Forwarded from: firstname.lastname@example.org > Students may launch attacks on vital western systems Sigh. I'm not in the mood to rehash this in depth, so I'll just make a few wry observations and scamper away. These folks deface Web pages. I don't believe that publicly accessible Web servers often fall into the "vital" category, but when they do the fault lies squarely with the people who set them up that way. There's certainly no need for it. > The Institute for Strategic Studies, run by the US Army War College, > has released a classified report warning the Defense Department, US > diplomats and law enforcement agencies to be on the look out for > Chinese student hacking attacks some time this summer. If that's some sort of breaking intelligence news, I'm a rabid Microsoft supporter. Student mischief of all types skyrockets during the summer. The (rather obscure) US govt computer systems that I monitor get probed from Chinese IP addresses numerous times a day as it is. I feel certain this is true across the .gov and .mil spectrum. Next they'll be quoting "classified reports" about the possibility of unrest in the Middle East. Stop--I say--stop those presses. (BTW, if it's classified, how do you know about it?) > The Institute believes that the attacks will try to spread computer > viruses and deface sensitive government websites. What insight. You have to admire someone who's willing to go so far out on a limb with their keen analysis. My trick knee tells me that some of them will attempt to erase logs or plant backdoors, too. I guess we have four levels of classification now: Confidential, Secret, Top Secret, and Duh. > The report, Chinese Information Warfare: A Phantom or Emerging > Threat?, claims that the hackers are trying to achieve information > dominance as a way of overcoming US military superiority. Well, I can certainly see how replacing an index.html page with a text document that says "china rox but us sux" in the upper left hand corner will have a major negative impact on our ability to wage war. > It would not be the first time that China has turned to cyber space > to vent its anger. Jeez, take a look at a defacement archive sometime, willya? It'll be decades before the Chinese could possibly catch up with kiddies on both sides of the Israel-Palestine or India-Pakistan conflicts. The Internet has been a venue for venting since its inception (although the practice was honed to a fine art on Usenet and BBS, not the Web). > When NATO accidentally bombed the Chinese embassy in Belgrade > killing three journalists, Chinese hackers broke into the US > Department of Energy's website and replaced its homepage with a note > written half in English, half in Chinese. Yeah? Well, close your eyes and imagine what would have happened had the situations been reversed. Frankly, I can't blame them for being a little irritated, all things considered. > It read: "We are Chinese hackers who take no cares about politics. > But we cannot stand by seeing our Chinese reporters being killed. Their English skills are a lot better than those of most western script kiddies. "NumNuTz 0wnZ J00" is about the best we ever manage. > A previous Chinese cyber attack on the White House website knocked > it out for four hours. For four hours the world was unable to read any of the President's old speeches or get information about White House Tee Ball. Our proud nation almost ground to a halt that day. I know it's difficult, but try, really try, to focus on something that actually matters. There are some very real infosec threats out there, but Web page defacement just isn't one of them. Now, rooting a poorly secured Web server and using it as a platform to destroy sensitive data on boxes behind an improperly configured firewall on the same subnet is a different proposition entirely... All this emphasis on Web page defacement is like constantly harping on the superficial dent someone got in the bumper of his Lexus when he drunkenly plowed into a crowd of school children waiting for the bus. There's a wee question of relative significance involved, laddybuck. OK, so maybe I lied back there at the start. Caveat Lector. ;-) RGF Robert G. Ferrell email@example.com - ISN is currently hosted by Attrition.org To unsubscribe email firstname.lastname@example.org with 'unsubscribe isn' in the BODY of the mail.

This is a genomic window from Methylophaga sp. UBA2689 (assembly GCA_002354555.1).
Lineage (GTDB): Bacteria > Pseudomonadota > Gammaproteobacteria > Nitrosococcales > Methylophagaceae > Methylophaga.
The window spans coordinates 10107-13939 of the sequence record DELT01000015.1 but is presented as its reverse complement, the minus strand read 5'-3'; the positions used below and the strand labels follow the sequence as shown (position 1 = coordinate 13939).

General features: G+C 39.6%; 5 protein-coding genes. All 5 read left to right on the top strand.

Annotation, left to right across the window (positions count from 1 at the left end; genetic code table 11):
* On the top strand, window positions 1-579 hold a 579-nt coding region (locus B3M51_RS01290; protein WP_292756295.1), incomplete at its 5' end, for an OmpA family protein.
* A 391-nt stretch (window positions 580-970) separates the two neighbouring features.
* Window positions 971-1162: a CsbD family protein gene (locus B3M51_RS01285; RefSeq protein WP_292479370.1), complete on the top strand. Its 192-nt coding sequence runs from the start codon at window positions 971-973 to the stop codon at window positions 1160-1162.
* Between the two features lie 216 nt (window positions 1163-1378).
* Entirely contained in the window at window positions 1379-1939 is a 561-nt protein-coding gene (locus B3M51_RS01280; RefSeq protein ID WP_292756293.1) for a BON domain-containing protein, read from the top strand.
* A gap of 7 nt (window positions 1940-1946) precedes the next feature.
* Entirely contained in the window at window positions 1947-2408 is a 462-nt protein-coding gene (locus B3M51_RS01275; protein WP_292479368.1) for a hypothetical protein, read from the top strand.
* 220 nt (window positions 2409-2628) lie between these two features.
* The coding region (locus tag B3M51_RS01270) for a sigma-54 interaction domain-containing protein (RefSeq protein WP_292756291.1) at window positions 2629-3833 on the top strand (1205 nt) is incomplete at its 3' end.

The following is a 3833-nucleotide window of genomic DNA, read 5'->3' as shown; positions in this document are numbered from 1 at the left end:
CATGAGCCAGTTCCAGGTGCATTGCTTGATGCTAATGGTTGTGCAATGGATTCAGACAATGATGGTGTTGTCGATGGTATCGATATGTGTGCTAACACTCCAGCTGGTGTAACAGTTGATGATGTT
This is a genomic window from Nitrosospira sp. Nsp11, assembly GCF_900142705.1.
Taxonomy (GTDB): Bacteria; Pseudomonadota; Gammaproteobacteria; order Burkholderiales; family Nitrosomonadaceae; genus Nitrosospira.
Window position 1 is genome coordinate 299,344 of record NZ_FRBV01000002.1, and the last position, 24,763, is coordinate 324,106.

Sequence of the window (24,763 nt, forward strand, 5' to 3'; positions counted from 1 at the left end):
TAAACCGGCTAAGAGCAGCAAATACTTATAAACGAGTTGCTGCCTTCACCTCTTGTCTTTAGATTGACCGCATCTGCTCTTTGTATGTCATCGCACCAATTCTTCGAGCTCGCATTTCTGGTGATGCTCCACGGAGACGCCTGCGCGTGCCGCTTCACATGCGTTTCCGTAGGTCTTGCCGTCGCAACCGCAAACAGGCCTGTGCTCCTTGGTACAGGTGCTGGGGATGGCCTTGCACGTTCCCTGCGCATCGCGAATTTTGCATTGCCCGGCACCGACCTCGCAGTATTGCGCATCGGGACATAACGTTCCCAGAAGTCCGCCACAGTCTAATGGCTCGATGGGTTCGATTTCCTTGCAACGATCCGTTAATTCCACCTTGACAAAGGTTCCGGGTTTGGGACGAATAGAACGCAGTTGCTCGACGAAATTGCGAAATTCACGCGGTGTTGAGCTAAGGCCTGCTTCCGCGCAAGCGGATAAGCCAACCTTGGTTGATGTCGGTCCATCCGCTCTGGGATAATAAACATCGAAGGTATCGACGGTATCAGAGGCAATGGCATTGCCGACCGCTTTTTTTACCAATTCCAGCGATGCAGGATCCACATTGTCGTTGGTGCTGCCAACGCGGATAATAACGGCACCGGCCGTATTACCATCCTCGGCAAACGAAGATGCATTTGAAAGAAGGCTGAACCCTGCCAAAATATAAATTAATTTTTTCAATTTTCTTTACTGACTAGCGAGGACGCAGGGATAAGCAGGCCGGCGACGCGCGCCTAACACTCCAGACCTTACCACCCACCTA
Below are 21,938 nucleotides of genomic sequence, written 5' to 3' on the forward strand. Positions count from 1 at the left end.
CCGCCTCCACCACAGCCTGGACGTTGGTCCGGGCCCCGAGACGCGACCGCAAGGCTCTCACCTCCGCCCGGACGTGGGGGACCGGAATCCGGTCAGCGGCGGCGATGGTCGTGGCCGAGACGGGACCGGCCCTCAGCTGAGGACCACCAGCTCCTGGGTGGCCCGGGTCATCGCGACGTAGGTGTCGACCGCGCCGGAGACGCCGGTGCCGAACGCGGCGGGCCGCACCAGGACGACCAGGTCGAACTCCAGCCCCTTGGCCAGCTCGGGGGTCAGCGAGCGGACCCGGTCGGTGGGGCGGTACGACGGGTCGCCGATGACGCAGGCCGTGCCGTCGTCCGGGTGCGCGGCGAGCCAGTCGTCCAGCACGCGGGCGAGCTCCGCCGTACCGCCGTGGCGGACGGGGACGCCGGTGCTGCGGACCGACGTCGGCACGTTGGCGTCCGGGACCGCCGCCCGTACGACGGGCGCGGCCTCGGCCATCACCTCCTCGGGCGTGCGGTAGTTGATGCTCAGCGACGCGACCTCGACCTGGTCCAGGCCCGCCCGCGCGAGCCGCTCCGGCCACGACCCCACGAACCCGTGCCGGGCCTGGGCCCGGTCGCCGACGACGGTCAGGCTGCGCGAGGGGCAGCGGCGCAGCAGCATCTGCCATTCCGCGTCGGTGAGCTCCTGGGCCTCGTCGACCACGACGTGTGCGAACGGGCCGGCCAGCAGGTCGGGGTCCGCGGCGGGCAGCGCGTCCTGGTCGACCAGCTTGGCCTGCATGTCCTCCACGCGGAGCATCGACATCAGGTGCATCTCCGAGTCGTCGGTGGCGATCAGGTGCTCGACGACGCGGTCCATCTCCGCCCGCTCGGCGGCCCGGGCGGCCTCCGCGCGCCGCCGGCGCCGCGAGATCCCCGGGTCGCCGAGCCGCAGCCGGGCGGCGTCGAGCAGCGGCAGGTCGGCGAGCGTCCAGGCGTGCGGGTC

This archive was generated by hypermail 2b30 : Wed May 29 2002 - 06:24:44 PDT